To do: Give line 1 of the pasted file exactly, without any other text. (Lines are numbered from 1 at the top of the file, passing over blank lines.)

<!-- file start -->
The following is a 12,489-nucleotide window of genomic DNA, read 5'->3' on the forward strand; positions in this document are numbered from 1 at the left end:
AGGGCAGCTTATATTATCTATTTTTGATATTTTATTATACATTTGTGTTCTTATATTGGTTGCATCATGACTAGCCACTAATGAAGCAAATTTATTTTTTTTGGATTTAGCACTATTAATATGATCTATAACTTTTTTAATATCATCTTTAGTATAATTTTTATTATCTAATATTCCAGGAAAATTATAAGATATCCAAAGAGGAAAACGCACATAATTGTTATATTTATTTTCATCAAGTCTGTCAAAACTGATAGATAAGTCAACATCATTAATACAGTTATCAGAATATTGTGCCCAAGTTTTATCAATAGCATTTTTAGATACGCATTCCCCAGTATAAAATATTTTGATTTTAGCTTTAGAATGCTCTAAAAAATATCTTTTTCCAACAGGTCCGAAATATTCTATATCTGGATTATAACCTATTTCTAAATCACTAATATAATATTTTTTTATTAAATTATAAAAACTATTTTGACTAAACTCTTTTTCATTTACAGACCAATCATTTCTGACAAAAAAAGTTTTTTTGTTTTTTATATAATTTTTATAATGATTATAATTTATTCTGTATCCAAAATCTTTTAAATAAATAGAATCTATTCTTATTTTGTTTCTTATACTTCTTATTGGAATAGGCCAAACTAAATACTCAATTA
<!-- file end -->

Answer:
The following is a 12,489-nucleotide window of genomic DNA, read 5'->3' on the forward strand; positions in this document are numbered from 1 at the left end: